The document reflects the onset of cooler conditions in the UK and includes additional guidance on the use of natural ventilation openings, recirculation and thermal wheels.
It says that colder conditions could bring thermal discomfort for occupants, who may block off ventilation and increase the risk of airborne viral transmission. While recommending that recirculation dampers be closed whenever possible, the guide accepts that, in colder weather, this could lead to unsatisfactory temperature conditions and a subsequent decrease in supply air.
It says recirculation of air in systems can be used if this is the only way of maintaining adequate levels of outside air to occupied spaces without causing ‘undue occupant thermal discomfort’.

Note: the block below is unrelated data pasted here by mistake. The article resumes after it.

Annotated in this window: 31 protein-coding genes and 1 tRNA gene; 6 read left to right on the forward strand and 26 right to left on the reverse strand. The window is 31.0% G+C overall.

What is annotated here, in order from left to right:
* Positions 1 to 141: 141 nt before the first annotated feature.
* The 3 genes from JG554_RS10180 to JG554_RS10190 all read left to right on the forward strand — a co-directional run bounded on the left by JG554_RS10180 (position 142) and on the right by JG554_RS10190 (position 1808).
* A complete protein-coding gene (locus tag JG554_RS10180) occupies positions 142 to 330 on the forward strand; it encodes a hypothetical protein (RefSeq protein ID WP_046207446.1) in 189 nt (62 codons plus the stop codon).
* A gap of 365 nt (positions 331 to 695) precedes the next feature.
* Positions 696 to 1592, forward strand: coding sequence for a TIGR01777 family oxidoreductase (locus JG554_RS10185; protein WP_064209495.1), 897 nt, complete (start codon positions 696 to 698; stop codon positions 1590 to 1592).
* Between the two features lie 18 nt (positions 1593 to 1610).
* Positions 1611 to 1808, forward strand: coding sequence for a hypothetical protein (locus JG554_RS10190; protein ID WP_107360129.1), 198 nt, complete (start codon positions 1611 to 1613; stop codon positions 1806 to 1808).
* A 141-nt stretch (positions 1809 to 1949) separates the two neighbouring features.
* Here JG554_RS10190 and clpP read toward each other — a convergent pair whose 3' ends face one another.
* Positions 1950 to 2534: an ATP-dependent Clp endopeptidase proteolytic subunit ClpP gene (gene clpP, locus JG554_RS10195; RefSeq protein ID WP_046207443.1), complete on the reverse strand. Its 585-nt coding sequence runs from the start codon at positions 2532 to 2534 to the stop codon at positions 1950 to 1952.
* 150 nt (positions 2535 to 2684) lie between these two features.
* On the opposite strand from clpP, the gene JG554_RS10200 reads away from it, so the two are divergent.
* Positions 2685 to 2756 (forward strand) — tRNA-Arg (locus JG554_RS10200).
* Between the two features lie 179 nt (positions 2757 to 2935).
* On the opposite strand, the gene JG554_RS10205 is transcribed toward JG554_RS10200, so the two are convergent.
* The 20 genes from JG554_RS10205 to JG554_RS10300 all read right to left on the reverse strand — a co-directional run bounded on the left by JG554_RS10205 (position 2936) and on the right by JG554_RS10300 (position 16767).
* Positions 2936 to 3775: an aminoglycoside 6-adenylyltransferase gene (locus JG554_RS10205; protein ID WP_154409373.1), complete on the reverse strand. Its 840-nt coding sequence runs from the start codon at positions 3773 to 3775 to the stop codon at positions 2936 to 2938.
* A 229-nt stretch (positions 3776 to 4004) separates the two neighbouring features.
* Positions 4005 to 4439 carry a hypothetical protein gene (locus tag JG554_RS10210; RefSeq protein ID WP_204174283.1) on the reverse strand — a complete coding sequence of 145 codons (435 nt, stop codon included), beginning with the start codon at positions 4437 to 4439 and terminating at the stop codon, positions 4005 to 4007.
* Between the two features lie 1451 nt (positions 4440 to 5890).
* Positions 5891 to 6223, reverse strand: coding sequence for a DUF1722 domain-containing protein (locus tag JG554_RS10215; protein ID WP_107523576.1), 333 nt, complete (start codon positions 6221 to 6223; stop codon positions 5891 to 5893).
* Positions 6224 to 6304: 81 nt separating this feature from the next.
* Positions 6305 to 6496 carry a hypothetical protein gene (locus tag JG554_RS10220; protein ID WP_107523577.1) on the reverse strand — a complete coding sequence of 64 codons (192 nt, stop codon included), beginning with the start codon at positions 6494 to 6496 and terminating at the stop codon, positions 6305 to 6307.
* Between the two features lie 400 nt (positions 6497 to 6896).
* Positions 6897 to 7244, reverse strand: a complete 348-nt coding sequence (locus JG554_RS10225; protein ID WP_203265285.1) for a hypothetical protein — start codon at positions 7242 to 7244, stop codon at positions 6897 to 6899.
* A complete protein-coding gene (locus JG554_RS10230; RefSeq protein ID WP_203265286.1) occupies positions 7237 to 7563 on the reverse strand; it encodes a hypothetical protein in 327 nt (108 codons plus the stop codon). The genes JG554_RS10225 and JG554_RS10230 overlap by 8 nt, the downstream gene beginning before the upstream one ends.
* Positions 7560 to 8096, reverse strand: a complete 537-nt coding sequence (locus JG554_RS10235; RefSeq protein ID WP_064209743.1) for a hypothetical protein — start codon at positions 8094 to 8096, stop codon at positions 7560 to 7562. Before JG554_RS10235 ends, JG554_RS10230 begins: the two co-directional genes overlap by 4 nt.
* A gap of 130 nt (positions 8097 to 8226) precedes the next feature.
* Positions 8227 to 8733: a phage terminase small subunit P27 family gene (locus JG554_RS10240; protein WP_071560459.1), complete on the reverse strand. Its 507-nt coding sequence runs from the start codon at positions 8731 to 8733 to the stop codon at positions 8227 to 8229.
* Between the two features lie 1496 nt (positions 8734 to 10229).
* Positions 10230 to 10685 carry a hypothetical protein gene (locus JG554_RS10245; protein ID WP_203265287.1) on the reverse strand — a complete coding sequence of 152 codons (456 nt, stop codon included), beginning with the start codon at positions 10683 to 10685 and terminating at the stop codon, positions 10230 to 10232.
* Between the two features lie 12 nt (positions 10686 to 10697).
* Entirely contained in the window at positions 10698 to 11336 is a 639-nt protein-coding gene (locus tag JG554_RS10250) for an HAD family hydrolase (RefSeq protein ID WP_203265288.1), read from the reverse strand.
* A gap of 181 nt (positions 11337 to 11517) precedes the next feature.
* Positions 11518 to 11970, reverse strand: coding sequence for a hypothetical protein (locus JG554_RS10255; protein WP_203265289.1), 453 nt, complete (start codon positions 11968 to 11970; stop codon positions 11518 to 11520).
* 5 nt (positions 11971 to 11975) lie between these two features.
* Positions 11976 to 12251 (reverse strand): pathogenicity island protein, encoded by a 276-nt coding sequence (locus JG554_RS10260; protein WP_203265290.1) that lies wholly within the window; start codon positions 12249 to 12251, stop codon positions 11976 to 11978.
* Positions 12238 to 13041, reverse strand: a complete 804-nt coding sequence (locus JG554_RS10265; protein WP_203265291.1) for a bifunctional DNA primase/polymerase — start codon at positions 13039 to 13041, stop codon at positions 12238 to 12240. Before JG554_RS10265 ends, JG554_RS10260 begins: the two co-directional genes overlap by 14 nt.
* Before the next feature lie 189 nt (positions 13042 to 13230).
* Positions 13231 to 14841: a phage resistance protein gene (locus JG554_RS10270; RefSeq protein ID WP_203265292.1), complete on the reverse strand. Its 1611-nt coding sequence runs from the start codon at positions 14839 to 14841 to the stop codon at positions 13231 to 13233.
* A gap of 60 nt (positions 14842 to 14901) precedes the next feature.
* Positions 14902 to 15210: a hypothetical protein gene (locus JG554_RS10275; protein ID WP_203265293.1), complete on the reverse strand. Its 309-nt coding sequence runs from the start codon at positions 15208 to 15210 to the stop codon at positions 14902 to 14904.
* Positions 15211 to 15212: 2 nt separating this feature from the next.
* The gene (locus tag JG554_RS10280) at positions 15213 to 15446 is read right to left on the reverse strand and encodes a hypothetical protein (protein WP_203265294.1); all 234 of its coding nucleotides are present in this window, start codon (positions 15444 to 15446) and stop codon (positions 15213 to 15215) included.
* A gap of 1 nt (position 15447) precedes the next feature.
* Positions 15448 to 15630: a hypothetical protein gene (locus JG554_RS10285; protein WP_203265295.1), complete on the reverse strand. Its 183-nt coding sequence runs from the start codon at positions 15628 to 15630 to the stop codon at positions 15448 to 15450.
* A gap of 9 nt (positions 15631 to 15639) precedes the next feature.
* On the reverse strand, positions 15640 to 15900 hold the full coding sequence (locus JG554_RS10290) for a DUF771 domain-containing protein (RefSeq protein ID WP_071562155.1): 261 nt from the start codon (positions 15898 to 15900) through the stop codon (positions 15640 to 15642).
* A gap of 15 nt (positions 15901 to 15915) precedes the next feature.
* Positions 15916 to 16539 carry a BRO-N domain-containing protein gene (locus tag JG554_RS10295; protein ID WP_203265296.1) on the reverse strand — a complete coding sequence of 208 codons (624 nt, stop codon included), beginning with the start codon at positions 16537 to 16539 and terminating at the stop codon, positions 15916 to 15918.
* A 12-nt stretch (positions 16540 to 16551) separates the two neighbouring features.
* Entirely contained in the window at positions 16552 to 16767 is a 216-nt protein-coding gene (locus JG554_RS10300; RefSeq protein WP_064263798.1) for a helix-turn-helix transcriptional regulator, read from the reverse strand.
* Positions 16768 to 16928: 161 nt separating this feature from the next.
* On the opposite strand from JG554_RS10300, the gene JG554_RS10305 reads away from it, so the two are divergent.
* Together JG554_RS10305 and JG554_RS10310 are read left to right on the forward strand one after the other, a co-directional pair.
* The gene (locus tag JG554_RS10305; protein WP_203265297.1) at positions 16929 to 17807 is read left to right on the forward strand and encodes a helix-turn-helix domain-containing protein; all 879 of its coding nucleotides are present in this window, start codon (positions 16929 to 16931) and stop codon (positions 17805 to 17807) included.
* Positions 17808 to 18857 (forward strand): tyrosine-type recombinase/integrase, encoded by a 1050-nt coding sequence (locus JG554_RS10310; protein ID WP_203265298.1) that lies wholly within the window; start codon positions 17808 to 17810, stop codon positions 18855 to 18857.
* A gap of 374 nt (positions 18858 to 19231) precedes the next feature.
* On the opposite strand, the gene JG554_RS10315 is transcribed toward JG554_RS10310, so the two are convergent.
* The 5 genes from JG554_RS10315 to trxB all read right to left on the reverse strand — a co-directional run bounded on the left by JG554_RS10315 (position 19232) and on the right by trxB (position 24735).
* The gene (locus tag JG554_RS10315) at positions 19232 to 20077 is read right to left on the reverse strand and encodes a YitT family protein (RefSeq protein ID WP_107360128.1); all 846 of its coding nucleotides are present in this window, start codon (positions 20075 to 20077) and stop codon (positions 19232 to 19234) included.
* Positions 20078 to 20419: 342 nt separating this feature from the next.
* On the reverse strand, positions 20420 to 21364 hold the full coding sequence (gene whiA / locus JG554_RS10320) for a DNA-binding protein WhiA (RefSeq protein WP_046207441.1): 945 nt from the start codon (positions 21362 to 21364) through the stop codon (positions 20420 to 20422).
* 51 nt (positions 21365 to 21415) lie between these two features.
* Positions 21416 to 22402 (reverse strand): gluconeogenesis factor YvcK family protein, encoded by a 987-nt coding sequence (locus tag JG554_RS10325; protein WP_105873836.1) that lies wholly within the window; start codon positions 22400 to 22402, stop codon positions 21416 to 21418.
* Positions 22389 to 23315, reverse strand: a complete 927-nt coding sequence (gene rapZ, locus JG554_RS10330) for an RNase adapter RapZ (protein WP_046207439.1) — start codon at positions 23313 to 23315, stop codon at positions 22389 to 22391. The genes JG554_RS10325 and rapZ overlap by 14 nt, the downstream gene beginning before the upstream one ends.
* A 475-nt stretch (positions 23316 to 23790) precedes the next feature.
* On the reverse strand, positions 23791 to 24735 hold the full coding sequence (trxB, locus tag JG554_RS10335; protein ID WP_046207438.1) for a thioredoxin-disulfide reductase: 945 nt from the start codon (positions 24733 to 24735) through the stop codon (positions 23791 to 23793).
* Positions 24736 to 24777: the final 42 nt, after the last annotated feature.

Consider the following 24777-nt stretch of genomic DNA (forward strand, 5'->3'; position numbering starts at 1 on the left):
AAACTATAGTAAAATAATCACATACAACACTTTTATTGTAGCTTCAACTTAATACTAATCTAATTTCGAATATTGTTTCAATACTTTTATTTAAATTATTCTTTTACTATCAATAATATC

In naturally ventilated spaces, it warns against closing openings fully. It says that, in colder months, the natural forces that drive air through openings are greater, so they do not need to be opened as wide. It recommends that just opening high-level vents can enable more mixing of outside air with indoor air, creating more comfortable temperatures for those in the occupied zone
There is a new section addressing the potential use of UV and safety considerations. Ultraviolet germicidal irradiation (UVGI) – a disinfection method that uses short-wavelength ultraviolet C light to kill or inactivate microorganisms – could help mitigate the spread of diseases caused by aerosols.
The guide says UV disinfection may be a viable solution to reducing levels of active viral material in spaces where it is difficult to provide good ventilation. However, it warns that some UV technologies can be hazardous to health if applied or operated incorrectly.
The guide is available on the CIBSE website.